Malaria is caused by parasites transmitted by mosquito bite. The most dangerous form of malaria is malaria tropica. Left untreated, it is fatal in most cases....

Im Focus: A “cosmic snake” reveals the structure of remote galaxies

The formation of stars in distant galaxies is still largely unexplored. For the first time, astron-omers at the University of Geneva have now been able to closely observe a star system six billion light-years away. In doing so, they are confirming earlier simulations made by the University of Zurich. One special effect is made possible by the multiple reflections of images that run through the cosmos like a snake.

Today, astronomers have a pretty accurate idea of how stars were formed in the recent cosmic past. But do these laws also apply to older galaxies? For around a...

Im Focus: Visual intelligence is not the same as IQ

Just because someone is smart and well-motivated doesn't mean he or she can learn the visual skills needed to excel at tasks like matching fingerprints, interpreting medical X-rays, keeping track of aircraft on radar displays or forensic face matching.

That is the implication of a new study which shows for the first time that there is a broad range of differences in people's visual ability and that these...

Im Focus: Novel Nano-CT device creates high-resolution 3D-X-rays of tiny velvet worm legs

Computer Tomography (CT) is a standard procedure in hospitals, but so far, the technology has not been suitable for imaging extremely small objects. In PNAS, a team from the Technical University of Munich (TUM) describes a Nano-CT device that creates three-dimensional x-ray images at resolutions up to 100 nanometers. The first test application: Together with colleagues from the University of Kassel and Helmholtz-Zentrum Geesthacht the researchers analyzed the locomotory system of a velvet worm.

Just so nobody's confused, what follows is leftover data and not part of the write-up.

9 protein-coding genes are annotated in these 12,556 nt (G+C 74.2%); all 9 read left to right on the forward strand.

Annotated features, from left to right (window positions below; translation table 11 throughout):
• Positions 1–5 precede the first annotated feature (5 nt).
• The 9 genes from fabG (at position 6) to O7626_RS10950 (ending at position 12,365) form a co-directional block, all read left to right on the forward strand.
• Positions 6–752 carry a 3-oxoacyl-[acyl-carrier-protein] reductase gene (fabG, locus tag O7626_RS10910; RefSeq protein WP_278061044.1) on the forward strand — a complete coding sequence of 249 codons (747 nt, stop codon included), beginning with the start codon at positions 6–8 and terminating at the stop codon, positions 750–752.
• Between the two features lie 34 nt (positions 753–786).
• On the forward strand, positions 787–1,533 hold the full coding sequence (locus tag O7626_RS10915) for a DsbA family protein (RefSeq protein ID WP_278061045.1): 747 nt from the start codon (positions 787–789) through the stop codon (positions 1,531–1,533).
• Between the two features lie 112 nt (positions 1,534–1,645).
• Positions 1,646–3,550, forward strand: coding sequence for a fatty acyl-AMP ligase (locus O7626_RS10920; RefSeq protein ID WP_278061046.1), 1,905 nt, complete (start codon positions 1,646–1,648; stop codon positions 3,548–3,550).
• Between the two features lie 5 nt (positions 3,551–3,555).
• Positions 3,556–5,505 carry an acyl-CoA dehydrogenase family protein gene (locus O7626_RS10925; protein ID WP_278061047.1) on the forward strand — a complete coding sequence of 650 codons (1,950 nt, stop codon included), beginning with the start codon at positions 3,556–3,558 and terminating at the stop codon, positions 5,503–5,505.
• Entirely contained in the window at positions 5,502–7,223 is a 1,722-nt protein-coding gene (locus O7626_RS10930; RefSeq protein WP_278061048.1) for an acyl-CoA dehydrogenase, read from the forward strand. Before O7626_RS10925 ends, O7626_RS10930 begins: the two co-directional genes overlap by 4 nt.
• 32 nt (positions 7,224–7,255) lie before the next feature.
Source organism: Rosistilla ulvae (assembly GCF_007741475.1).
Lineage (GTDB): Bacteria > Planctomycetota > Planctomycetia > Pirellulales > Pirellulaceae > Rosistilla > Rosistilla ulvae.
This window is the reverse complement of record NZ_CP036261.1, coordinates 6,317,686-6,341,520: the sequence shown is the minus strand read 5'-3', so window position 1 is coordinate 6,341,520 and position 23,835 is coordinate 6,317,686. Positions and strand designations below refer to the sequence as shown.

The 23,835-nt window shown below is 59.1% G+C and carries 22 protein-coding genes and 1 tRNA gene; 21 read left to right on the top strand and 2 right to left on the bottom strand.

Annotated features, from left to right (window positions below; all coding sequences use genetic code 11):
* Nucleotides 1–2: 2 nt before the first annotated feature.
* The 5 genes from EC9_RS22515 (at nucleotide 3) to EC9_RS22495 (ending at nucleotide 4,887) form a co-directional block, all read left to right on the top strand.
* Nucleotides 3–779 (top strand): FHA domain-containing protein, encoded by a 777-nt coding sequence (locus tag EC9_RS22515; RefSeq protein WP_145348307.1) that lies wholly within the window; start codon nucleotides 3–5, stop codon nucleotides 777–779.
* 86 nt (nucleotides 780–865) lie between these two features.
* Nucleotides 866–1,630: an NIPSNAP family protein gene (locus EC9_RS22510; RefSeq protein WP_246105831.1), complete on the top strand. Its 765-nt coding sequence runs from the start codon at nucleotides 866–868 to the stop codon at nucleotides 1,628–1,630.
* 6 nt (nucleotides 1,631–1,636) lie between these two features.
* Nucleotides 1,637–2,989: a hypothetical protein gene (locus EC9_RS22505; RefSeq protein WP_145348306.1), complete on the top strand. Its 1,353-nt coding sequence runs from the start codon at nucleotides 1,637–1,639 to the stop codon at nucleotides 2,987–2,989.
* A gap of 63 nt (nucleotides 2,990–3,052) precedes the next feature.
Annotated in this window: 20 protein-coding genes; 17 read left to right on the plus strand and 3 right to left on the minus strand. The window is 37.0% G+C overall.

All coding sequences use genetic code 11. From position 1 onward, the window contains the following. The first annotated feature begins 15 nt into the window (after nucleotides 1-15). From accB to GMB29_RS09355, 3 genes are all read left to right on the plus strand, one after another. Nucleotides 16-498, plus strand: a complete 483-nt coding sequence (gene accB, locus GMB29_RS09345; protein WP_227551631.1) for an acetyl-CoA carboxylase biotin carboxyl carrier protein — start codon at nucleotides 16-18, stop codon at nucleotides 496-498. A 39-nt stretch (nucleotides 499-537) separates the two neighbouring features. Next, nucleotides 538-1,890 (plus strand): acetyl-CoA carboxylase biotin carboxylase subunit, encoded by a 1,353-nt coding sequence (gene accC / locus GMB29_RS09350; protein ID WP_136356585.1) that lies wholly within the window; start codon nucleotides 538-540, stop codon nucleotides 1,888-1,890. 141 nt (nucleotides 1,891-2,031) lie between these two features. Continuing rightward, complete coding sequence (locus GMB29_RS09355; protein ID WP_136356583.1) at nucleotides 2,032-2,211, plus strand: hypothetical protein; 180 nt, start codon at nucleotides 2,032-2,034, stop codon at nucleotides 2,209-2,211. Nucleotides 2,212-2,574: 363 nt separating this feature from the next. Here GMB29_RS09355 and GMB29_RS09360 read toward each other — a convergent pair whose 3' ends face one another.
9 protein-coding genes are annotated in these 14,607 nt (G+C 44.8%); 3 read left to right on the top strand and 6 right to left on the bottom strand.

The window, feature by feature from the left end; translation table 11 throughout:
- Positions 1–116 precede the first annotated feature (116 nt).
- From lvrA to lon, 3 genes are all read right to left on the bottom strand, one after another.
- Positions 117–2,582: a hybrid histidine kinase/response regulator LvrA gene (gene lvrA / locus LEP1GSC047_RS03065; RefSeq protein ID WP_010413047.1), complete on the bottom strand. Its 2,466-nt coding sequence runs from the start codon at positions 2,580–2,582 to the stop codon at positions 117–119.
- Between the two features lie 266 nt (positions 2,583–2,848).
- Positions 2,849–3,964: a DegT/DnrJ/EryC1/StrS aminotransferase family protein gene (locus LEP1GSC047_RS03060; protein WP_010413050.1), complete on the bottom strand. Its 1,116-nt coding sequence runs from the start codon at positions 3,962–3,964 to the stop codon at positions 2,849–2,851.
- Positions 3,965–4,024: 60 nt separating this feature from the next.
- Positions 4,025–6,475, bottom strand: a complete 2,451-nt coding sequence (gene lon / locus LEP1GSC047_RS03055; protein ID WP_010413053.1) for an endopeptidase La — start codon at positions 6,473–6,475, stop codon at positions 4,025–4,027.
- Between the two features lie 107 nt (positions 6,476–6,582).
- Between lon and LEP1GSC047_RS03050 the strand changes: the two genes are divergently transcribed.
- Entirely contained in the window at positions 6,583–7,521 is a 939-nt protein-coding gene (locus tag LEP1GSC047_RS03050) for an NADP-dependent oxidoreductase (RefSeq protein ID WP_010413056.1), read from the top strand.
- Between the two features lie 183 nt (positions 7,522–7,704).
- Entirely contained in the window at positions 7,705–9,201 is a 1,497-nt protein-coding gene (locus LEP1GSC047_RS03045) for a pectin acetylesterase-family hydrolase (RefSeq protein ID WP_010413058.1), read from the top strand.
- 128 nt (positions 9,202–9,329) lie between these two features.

During a CT analysis, the object under investigation is x-rayed and a detector measures the respective amount of radiation absorbed from various angles....

Im Focus: Researchers Develop Data Bus for Quantum Computer

The quantum world is fragile; error correction codes are needed to protect the information stored in a quantum object from the deteriorating effects of noise. Quantum physicists in Innsbruck have developed a protocol to pass quantum information between differently encoded building blocks of a future quantum computer, such as processors and memories. Scientists may use this protocol in the future to build a data bus for quantum computers. The researchers have published their work in the journal Nature Communications.

Future quantum computers will be able to solve problems where conventional computers fail today. We are still far away from any large-scale implementation,...

All Focus news of the innovation-report >>>

Anzeige

Anzeige

Event News

Ecology Across Borders: International conference brings together 1,500 ecologists

15.11.2017 | Event News

Road into laboratory: Users discuss biaxial fatigue-testing for car and truck wheel

15.11.2017 | Event News

#Berlin5GWeek: The right network for Industry 4.0

30.10.2017 | Event News

 
Latest News

UCLA engineers use deep learning to reconstruct holograms and improve optical microscopy

22.11.2017 | Medical Engineering

Watching atoms move in hybrid perovskite crystals reveals clues to improving solar cells

22.11.2017 | Materials Sciences

New study points the way to therapy for rare cancer that targets the young

22.11.2017 | Health and Medicine

VideoLinks
B2B-VideoLinks
More VideoLinks >>>